Think about it.  There are only a couple of ways for a proctologist to view the “subject” or “target” as it were, and they both require that the doctor either sit on one of those little stainless steel stools, or crouch down for a good look.  (And to think that I once quit a job because I didn’t like the view.)  Amazing.  After sweating the grades through primary, middle and high school, and then skipping all the parties in college to get the grades for medical school, this is your reward.  Don’t get me wrong.  I’m sure it’s deeply fulfilling in its own way.  I’m serious about that.  I SAID I’m serious about that.

That said, while some folks are able to steer their vocational ship in the general direction of their interests, the wind blows where the wind blows.  (And most proctologists hope the wind doesn’t blow, if you catch my drift).  We’re all along for the ride.  So there you have it.  Exhibit “A.”  Game.  Set.  Match.  Edwards.

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Dr. Edwards, Paging Dr. Edwards!

Trust me.  I'm a Doctor... sort of.

By Jack Edwards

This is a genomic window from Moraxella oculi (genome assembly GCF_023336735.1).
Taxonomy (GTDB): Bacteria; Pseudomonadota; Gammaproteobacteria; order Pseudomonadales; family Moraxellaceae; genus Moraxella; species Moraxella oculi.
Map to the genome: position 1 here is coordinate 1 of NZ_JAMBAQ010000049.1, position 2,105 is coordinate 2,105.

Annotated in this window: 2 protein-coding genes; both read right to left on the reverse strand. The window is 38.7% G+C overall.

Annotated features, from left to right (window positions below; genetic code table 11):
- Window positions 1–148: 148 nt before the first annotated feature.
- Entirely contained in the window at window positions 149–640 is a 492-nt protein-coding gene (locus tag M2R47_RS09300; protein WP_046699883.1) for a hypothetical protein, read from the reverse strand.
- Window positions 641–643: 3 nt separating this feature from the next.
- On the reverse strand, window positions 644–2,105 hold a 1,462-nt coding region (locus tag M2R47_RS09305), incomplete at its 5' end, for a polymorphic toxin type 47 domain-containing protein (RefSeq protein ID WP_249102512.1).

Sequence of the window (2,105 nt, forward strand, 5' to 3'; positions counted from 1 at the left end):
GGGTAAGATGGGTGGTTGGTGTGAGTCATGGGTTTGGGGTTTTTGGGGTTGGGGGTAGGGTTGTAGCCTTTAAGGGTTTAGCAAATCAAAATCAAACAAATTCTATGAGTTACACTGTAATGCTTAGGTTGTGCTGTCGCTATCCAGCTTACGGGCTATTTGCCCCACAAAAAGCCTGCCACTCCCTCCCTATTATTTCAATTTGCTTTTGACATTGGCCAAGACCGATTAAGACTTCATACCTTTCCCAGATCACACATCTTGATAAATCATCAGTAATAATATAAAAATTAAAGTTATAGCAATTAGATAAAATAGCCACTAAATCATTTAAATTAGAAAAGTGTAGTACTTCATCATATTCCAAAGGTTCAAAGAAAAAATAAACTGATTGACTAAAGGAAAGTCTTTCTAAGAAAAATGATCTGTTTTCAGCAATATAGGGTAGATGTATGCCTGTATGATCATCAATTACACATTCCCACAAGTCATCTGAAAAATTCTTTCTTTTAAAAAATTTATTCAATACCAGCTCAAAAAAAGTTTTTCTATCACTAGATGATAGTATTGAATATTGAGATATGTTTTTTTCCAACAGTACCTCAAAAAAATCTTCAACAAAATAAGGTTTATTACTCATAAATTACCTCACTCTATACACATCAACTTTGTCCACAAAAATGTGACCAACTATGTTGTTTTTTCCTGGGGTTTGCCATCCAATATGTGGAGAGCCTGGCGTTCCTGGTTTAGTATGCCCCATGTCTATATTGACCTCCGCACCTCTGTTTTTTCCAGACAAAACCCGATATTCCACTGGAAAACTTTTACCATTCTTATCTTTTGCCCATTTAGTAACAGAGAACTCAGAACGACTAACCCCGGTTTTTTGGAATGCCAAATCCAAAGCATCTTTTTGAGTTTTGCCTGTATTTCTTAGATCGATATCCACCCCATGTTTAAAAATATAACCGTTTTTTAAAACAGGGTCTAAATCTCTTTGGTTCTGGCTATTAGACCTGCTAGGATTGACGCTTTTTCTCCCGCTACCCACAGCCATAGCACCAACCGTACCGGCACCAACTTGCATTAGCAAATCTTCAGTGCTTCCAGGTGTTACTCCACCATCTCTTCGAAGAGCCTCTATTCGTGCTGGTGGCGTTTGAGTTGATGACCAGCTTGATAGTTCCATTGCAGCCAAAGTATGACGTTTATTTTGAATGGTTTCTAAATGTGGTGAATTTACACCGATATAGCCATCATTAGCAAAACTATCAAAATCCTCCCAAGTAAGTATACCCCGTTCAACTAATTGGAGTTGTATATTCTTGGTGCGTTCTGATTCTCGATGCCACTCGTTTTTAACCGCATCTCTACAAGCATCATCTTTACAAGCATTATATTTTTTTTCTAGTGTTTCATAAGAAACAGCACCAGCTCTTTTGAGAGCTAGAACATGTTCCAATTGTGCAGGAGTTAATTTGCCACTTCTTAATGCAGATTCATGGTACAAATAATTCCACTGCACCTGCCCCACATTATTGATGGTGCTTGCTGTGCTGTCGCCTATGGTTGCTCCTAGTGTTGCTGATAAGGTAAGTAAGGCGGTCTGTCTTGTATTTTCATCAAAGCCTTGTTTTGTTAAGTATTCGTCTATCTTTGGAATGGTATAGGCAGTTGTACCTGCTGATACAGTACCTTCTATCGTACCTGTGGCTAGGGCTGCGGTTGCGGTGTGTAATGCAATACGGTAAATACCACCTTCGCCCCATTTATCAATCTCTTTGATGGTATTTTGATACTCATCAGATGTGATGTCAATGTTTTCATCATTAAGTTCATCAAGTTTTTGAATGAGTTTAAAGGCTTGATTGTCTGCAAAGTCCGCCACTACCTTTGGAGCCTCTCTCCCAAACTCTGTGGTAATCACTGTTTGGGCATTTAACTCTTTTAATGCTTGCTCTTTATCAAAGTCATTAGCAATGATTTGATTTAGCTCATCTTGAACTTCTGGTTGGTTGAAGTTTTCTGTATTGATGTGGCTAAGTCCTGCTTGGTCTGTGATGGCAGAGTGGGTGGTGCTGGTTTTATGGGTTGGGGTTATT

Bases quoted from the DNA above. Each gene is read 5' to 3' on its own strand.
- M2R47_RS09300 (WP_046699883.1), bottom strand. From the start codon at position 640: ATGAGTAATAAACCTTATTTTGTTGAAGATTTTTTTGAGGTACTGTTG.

After careful consideration and deep soul searching, I have decided to quit my job and become a doctor.  No, I didn’t say go to medical school, don’t be silly.  I’m much too old for that.  I’ve just decided to become a doctor, as in start telling people I’m a doctor and begin practicing medicine.  I’m ready for the challenge the practice of medicine provides and, of course, the heavy burden of this serious responsibility.  I am not rushing headlong into my new profession.  My decision was the result of personal observations of medical doctors both concerning my occasional ailments, as well as those around me.  I have concluded, through such careful observation, that 99% of the time, the scientific diagnosis procedure involves the doctor asking a few simple questions and then pulling a Magic 8 Ball from his pocket and giving it a good shake.  This was underscored to me when my wife, after seeing three different doctors for a severe acid reflux problem, spending thousands of dollars and undergoing an unpleasant procedure where the last one, a specialist, stuck a stick with a camera on it down into her stomach for a good looksee, finally went to see a naturopath.  The naturopath took all of five nanoseconds to correctly diagnosis her as being lactose intolerant and charged her a buck ninety-five.  Now, before you think I’m unfairly judging my new colleagues and their medical protocols, I am not.  It is very difficult to meet and diagnosis the requisite 2,000 patients per hour to sustain a vacation home in Rancho Mirage and three weeks a year in Cancun.  The results I plan to get using my iPhone and a little game changer I like to call the “College of WebMD” will surely be more accurate.  I’m confident that I’ll be in the top 75% of my profession within the first week.